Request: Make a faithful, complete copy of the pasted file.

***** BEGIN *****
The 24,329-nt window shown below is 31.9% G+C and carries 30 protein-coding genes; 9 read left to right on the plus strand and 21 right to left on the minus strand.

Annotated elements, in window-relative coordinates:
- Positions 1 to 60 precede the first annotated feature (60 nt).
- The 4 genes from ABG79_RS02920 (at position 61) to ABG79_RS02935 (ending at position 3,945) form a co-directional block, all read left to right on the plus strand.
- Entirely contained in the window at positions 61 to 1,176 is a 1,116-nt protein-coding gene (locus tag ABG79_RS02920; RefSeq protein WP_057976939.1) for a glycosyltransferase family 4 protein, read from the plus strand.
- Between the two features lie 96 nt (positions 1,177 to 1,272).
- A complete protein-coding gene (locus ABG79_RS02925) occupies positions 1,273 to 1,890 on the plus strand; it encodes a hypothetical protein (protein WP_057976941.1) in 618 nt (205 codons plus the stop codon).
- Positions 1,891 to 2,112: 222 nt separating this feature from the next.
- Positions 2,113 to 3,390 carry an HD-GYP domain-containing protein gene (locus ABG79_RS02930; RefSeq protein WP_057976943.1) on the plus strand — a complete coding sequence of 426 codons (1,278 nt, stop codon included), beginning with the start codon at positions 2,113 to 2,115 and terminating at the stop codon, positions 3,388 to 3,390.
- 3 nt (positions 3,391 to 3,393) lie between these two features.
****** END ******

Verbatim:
The 24,329-nt window shown below is 31.9% G+C and carries 30 protein-coding genes; 9 read left to right on the plus strand and 21 right to left on the minus strand.

Annotated elements, in window-relative coordinates:
- Positions 1 to 60 precede the first annotated feature (60 nt).
- The 4 genes from ABG79_RS02920 (at position 61) to ABG79_RS02935 (ending at position 3,945) form a co-directional block, all read left to right on the plus strand.
- Entirely contained in the window at positions 61 to 1,176 is a 1,116-nt protein-coding gene (locus tag ABG79_RS02920; RefSeq protein WP_057976939.1) for a glycosyltransferase family 4 protein, read from the plus strand.
- Between the two features lie 96 nt (positions 1,177 to 1,272).
- A complete protein-coding gene (locus ABG79_RS02925) occupies positions 1,273 to 1,890 on the plus strand; it encodes a hypothetical protein (protein WP_057976941.1) in 618 nt (205 codons plus the stop codon).
- Positions 1,891 to 2,112: 222 nt separating this feature from the next.
- Positions 2,113 to 3,390 carry an HD-GYP domain-containing protein gene (locus ABG79_RS02930; RefSeq protein WP_057976943.1) on the plus strand — a complete coding sequence of 426 codons (1,278 nt, stop codon included), beginning with the start codon at positions 2,113 to 2,115 and terminating at the stop codon, positions 3,388 to 3,390.
- 3 nt (positions 3,391 to 3,393) lie between these two features.